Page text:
“We appreciate that the professor reached out to us proactively,” Cooper said. She said the university "wanted to be clear, transparent and take care of our campus community.”

Communication experts agree that information is helpful when there is an emerging health threat, but that officials should be careful not to raise unnecessary alarm.

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Generally during a health crisis people should look to a trusted source such as the CDC and not “random social media posts,” cautioned Ritu Agarwal, interim dean and director of the Center for Health Information and Decision Systems at the University of Maryland Robert H. Smith School of Business.

“In a situation that is evolving as quickly as the one we are facing now, there is a danger here, a lot of misinformation lurking around,” she said. “Look to the one trusted and credible source of information.”

Guodong Gao, a professor and co-director of the center, said people should be “data-savvy” and get context. Numbers can be scary and even deceiving alone, he said.

For example, there are more than 8,000 international coronavirus cases, many in the epicenter of the outbreak in Wuhan, China, but the city’s population is more than 11 million. And there were almost 11,000 lab-confirmed cases of the flu last week in the United States and 93,000 so far this season, according to the CDC.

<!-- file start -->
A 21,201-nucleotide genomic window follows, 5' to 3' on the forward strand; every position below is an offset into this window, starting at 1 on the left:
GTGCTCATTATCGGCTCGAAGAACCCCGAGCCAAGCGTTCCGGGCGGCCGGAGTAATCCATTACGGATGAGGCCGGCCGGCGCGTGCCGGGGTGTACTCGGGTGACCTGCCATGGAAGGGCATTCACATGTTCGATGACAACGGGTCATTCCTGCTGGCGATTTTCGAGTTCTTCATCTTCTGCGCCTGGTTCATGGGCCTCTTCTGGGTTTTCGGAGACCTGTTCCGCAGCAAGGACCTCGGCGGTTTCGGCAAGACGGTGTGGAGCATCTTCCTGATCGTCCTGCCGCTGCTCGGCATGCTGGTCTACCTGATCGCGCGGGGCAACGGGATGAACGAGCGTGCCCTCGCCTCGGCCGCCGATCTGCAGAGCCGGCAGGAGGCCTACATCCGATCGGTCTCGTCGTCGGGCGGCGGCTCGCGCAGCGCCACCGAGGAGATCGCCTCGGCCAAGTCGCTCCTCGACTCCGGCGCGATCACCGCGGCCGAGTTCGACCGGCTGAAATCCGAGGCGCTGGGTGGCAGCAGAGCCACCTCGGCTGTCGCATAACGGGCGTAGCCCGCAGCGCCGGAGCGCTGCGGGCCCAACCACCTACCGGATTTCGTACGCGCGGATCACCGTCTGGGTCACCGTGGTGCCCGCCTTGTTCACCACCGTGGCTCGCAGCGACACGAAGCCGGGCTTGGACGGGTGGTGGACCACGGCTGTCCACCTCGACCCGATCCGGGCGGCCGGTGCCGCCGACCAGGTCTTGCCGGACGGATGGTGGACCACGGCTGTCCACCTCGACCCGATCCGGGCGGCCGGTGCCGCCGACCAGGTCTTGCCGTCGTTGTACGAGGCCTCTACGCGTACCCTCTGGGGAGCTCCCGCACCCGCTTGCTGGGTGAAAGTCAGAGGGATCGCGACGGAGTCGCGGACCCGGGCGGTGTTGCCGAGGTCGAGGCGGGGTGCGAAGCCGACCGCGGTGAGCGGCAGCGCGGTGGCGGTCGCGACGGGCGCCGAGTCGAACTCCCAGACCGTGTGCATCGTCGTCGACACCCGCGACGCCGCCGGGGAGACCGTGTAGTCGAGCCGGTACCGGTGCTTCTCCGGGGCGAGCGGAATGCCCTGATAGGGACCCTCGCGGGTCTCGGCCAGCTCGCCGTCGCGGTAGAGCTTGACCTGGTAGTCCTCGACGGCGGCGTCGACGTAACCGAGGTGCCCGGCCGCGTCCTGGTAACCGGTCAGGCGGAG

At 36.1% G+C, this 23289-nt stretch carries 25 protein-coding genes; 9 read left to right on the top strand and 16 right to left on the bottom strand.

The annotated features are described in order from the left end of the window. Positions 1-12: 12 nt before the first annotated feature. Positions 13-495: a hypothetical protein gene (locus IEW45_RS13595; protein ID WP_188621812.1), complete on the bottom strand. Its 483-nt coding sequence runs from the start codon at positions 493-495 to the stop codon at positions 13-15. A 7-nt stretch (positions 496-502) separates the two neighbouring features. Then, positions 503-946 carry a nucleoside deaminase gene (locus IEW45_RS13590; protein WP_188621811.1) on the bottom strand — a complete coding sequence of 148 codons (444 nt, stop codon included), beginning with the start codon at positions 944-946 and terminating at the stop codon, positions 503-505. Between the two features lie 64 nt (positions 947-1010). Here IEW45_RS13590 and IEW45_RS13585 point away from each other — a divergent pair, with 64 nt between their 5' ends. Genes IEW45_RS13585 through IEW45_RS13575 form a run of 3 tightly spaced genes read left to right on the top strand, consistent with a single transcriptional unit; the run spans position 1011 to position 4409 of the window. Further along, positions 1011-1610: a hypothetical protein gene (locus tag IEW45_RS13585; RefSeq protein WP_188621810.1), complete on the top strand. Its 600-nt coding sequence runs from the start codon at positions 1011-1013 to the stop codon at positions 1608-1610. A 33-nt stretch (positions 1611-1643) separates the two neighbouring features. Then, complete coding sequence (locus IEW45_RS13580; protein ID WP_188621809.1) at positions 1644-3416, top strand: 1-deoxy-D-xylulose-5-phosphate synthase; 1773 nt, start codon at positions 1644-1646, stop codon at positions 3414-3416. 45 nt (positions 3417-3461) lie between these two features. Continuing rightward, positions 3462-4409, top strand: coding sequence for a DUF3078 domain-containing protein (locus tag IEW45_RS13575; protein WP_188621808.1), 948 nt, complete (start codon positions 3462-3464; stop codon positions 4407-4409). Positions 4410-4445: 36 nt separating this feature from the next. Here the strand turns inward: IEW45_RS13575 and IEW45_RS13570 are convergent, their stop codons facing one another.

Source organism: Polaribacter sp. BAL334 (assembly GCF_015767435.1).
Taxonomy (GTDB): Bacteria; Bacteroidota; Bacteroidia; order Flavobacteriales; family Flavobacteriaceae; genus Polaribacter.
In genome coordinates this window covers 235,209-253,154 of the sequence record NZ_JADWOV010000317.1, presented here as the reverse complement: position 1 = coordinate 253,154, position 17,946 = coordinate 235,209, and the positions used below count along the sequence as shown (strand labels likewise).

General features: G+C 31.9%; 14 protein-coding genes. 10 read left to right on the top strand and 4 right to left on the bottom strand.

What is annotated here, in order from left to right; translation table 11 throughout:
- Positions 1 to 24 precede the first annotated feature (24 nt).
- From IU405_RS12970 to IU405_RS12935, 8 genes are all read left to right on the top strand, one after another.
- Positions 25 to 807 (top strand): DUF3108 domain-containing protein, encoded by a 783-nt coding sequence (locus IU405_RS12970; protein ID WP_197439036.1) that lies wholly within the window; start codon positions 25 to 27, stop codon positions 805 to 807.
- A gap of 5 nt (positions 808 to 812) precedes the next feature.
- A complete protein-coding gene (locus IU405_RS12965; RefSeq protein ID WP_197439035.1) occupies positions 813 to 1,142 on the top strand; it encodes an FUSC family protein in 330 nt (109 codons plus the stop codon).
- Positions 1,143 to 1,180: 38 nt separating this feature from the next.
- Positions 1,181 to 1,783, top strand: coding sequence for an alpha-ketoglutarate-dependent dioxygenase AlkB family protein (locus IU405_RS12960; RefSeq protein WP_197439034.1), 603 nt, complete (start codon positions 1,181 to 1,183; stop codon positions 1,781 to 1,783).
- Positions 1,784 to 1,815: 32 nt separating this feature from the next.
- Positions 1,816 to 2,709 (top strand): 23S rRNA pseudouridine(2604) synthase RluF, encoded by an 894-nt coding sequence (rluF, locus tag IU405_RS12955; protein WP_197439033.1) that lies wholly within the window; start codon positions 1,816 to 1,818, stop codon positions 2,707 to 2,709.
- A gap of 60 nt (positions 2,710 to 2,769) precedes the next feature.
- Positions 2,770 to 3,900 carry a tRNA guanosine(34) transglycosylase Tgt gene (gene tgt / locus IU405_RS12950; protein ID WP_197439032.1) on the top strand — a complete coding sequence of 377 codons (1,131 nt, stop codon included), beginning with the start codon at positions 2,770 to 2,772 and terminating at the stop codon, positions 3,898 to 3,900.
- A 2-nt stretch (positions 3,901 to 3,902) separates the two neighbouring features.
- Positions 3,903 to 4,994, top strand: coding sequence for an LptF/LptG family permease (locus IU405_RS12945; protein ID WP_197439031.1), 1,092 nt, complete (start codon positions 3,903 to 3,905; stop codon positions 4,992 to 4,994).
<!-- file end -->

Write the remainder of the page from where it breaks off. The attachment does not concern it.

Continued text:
He said Americans still might be more afraid of the coronavirus because it’s new, and flu happens every year, evoking “alarm fatigue.”

This is not to say that the coronavirus won’t become more a more serious threat here, they said.

The CDC and other authorities have “done a good job pushing out information,” Agarwal said. “We have really smart scientists working on this problem and they understand how to walk a fine line that keeps the public informed and doesn’t create unnecessary panic among lay people. .. We’ll be watching to see that any new information that is relevant is pushed out, and that they are verifying the veracity of the information before it’s pushed out.”

Officials at the CDC are quick to say they are still learning about the coronavirus, which is a family of viruses that includes the common cold. This virus is the third serious outbreak of a coronavirus in 18 years, after severe acute respiratory syndrome, or SARS, in 2003, and Middle East respiratory syndrome, or MERS, in 2012.

CDC officials say they don’t know how big an outbreak there will be in the United States because they aren’t yet sure how easily the virus spreads. They said they anticipated it would be spread among people in close contact in the United States because SARS and MERS caused some person-to-person spread, largely in health care workers and family members in close contact with an infected person.

People in China are believed to have been infected by animals, likely bats.

“Given what we’ve seen in China and other countries with the novel coronavirus, CDC experts have expected some person-to-person spread in the U.S.,” Dr. Robert R. Redfield, CDC director, said in a statement. “We understand that this may be concerning, but based on what we know now, we still believe the immediate risk to the American public is low.”

Nonetheless, the CDC said it has been preparing for infections for weeks. There are 92 potential cases being investigated in 36 states.

Baltimore Sun Media reporter Cody Boteler contributed to this article.